While in the acid, making water. The

While handling sodium hydroxide can be dangerous, knowledge of sodium hydroxide can be enriching.

Learn what sodium hydroxide is, its formula and about some chemical reactions involving sodium hydroxide in this lesson.

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What is Sodium Hydroxide?

Sodium hydroxide is a powerful chemical with many aliases: NaOH, lye and caustic soda. Sodium hydroxide is often the active agent in cleaning solutions, but it is also used in the manufacturing of products like textiles, cellophane, and paper. This chemical can be very dangerous and can severely damage materials.

Humans should avoid contact with sodium hydroxide without protection because it can cause severe burns to the skin and serious tissue damage if gotten in the eyes or inhaled.Sodium hydroxide is represented by the chemical formula NaOH. It is an ionic compound because it is made of a metal ion, sodium (Na+) that is attracted to a nonmetal ion, hydroxide (OH-). When it is a solid, it is white and it has a high melting point of 604.4 degrees Fahrenheit. Though it has a high melting point, sodium hydroxide dissolves in water extremely well. When dissolved in water it is clear.

Sodium hydroxide is also a strong base, which is a compound that splits apart in water to make many hydroxide (OH-) ions. When dissolved in water, sodium hydroxide has a very high pH and feels very slippery. Generally, sodium hydroxide is most corrosive when it is dissolved in water.

Reactions Involving Sodium Hydroxide

Dissolving In Water

In water, sodium hydroxide breaks apart completely to yield one sodium ion and one hydroxide ion. This process is represented by the equation seen here. While this process is not a chemical reaction, it is still a very important property of sodium hydroxide.

Reactions With Acids

Sodium hydroxide will react with acids to produce a water and an ionic compound. In this type of reaction, the hydroxide from sodium hydroxide reacts with the hydrogen ion in the acid, making water. The rest of the acid combines with the sodium ion from sodium hydroxide to make an ionic compound. The reaction between sodium hydroxide and hydrochloric acid can be seen here, as well as a reaction showing how sodium hydroxide reacts with acids in general.

Reactions With Dissolved Metals

Sodium hydroxide will react with certain dissolved metals to make a solid. This type of reaction is very useful if the dissolved metals are toxic or need to be removed from the solution. Solid chemicals can be filtered out of a solution a number of different ways.

In this reaction, dissolved copper reacts with sodium hydroxide to make solid copper(II)hydroxide and sodium ions. The blue colored copper(II) hydroxide can then be removed from the solution.

sodium hydroxide and copper

Reactions With Nonmetal Oxides

Sometimes pollutants like sulfur dioxide or carbon dioxide need to be removed from a solution or environment. Sodium hydroxide can be used to react with nonmetal oxides like these. A nonmetal oxide is a compound that contains a nonmetal like carbon or sulfur bonded with oxygen.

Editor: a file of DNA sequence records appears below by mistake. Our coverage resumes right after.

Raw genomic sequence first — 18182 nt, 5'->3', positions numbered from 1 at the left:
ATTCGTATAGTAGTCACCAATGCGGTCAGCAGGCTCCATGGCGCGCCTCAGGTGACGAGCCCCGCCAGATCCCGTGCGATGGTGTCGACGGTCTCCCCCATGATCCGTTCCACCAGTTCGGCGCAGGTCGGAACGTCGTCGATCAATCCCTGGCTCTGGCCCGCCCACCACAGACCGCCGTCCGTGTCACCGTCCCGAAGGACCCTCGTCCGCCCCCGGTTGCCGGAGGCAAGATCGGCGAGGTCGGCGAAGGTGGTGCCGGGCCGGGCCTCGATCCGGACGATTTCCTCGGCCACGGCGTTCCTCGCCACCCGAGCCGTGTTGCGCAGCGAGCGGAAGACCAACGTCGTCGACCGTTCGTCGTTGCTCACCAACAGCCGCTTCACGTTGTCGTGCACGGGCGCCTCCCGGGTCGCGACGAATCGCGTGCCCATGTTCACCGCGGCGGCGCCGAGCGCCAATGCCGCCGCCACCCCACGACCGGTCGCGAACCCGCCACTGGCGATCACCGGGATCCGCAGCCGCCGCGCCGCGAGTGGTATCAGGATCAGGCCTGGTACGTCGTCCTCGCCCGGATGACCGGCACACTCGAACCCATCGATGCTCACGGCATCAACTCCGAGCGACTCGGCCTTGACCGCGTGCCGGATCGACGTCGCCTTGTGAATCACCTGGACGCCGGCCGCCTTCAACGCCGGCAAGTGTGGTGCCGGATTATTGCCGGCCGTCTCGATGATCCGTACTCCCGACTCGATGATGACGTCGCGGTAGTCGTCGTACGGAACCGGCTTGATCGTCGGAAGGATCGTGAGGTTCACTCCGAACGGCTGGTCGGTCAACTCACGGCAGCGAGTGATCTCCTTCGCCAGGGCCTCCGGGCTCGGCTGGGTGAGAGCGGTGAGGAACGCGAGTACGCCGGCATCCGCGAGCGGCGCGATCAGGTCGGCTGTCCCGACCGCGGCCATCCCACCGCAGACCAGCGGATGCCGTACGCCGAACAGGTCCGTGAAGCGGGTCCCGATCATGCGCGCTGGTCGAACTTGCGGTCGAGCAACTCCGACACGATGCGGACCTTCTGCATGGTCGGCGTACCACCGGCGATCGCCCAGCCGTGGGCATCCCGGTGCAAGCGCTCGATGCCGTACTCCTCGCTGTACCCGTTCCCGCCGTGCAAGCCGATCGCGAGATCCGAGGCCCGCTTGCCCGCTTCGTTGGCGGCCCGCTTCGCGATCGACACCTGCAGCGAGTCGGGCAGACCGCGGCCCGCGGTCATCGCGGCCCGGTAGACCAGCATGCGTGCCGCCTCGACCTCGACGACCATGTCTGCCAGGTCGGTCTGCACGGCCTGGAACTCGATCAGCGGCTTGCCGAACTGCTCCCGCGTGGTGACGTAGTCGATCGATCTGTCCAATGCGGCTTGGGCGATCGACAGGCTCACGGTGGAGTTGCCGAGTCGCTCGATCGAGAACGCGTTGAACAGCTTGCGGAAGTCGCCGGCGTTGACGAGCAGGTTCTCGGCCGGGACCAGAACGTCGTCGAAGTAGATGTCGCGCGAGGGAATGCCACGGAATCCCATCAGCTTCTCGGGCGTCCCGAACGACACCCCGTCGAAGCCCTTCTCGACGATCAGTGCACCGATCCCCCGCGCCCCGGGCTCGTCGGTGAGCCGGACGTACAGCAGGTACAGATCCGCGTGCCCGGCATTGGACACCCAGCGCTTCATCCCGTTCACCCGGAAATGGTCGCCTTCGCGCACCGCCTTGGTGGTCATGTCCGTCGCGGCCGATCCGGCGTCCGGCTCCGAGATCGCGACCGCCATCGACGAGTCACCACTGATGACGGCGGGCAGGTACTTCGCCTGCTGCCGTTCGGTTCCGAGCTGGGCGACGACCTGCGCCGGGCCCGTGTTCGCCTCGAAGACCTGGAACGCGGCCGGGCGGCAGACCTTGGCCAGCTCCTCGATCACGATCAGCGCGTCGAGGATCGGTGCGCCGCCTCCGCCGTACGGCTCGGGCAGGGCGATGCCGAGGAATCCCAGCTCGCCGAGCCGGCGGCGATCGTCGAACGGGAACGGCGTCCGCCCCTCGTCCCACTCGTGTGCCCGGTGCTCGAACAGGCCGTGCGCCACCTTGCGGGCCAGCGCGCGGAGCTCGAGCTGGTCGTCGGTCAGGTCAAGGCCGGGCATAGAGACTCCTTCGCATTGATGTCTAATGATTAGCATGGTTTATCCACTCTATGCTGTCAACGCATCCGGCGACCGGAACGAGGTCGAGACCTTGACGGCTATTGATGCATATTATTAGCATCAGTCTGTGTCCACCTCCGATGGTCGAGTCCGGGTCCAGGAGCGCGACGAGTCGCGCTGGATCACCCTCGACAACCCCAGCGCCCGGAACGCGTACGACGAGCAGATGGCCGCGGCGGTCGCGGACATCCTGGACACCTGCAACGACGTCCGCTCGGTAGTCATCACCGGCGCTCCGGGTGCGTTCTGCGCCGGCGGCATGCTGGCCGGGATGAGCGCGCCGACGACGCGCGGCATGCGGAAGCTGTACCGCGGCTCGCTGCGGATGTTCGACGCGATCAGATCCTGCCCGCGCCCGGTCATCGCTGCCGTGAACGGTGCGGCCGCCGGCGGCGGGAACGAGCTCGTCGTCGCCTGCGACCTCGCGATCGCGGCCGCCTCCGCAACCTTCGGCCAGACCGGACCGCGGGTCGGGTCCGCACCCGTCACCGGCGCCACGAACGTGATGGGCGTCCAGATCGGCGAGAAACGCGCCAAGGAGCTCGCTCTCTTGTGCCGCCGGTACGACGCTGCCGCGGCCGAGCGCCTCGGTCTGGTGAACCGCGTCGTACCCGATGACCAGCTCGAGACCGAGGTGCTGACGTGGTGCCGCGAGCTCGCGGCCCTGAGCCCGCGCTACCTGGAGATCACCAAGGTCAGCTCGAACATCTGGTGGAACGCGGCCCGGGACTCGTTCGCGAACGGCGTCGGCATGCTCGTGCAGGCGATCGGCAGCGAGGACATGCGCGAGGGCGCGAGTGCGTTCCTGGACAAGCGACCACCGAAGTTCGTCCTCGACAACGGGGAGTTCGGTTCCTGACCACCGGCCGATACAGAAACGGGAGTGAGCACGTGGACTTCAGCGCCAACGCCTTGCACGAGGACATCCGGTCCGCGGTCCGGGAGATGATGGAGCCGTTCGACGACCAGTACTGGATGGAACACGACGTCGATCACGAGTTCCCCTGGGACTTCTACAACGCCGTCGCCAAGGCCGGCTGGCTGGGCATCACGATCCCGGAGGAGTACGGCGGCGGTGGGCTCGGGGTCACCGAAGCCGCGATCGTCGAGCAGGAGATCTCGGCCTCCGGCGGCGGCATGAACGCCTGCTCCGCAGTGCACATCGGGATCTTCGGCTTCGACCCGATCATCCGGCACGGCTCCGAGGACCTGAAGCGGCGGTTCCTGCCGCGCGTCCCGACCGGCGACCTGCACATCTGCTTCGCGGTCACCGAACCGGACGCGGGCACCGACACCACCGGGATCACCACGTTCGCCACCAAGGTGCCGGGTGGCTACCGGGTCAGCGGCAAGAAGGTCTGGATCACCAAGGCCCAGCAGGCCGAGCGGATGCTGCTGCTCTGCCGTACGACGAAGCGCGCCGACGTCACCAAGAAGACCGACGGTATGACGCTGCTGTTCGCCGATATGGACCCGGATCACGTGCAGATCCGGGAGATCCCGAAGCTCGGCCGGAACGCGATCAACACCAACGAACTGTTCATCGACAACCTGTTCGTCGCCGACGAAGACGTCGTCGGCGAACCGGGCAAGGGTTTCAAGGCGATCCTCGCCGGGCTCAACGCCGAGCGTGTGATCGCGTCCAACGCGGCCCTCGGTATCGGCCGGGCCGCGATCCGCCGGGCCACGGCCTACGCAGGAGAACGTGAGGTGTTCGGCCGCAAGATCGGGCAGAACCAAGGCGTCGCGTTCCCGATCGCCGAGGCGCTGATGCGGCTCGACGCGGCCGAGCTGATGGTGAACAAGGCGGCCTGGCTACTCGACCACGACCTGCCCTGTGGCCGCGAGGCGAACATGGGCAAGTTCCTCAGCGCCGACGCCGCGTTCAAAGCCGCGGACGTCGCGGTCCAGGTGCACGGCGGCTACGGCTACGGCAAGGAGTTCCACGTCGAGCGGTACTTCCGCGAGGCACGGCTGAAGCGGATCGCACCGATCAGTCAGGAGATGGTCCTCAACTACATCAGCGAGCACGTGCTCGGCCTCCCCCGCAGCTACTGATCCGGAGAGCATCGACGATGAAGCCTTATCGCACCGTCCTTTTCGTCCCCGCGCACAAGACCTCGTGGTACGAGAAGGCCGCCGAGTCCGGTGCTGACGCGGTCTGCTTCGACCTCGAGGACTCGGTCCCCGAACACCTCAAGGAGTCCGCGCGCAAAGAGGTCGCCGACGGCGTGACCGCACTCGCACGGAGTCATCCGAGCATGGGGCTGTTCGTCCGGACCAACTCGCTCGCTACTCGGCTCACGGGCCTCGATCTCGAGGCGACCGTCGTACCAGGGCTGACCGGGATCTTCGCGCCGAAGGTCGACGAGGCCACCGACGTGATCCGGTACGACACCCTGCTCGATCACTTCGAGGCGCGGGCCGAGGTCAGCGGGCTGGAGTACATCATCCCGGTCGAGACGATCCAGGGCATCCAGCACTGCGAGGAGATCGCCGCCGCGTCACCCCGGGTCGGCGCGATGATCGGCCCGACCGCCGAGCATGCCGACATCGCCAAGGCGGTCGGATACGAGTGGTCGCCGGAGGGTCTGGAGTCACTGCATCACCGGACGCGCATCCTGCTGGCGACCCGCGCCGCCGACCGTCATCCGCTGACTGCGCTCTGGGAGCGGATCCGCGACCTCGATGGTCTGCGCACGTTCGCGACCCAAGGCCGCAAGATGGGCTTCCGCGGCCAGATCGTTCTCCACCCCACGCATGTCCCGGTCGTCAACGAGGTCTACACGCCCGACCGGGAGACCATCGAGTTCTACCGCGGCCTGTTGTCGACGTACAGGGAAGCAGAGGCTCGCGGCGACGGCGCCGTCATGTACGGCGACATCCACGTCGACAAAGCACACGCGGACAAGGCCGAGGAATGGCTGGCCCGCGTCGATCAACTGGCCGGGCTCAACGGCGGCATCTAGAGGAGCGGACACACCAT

In these reactions, sodium hydroxide will react with the nonmetal oxide to produce an ionic compound and water. The reaction between carbon dioxide and sodium hydroxide is shown in this chemical reaction formula.

sodium carbonate and carbon dioxide

Lesson Summary

Let’s review! Sodium hydroxide is a corrosive chemical sometimes known as lye or caustic soda. It’s chemical formula is NaOH. It is an ionic compound, because it is made of a metal ion, sodium (Na+), that is attracted to a nonmental ion, hydroxide (OH-).

When it is a solid it is white and it has a high melting point of 604.4F. Though it has a high melting point, sodium hydroxide dissolves in water extremely well. When dissolved in water it is clear. In solid form, sodium hydroxide is white and has a very high melting point.

Sodium hydroxide is a strong base that can be dissolved in water. When dissolved in water, sodium hydroxide solutions have high Ph values and can seriously corrode or damage materials. Sodium hydroxide is capable of many different kinds of chemical reactions.

Dissolving in Water

In water, sodium hydroxide breaks apart completely to yield one sodium ion and one hydroxide ion.

While this process is not a chemical reaction, it is still a very important property of sodium hydroxide.

Reactions with Acids

Sodium hydroxide will react with acids to produce a water and ionic compound. The hydroxide from sodium hydroxide reacts with the hydrogen ion in the acid, making water. The rest of the acid combines with the sodium ion from sodium hydroxide to make an ionic compound.

Reactions with Dissolved Metals

Sodium hydroxide will react with certain dissolved metals to make a solid, which is useful if the dissolved metals are toxic or need to be removed from the solution. Solid chemicals can be filtered out of a solution a number of different ways.

Reactions with Nonmetal Oxides

Sometimes pollutants like sulfur dioxide or carbon dioxide need to be removed from a solution or environment. Sodium hydroxide can be used to react with a nonmetal oxide, which is a compound that contains a nonmetal like carbon or sulfur bonded with oxygen.

Sodium hydroxide reacts with the nonmetal oxide to produce an ionic compound and water.

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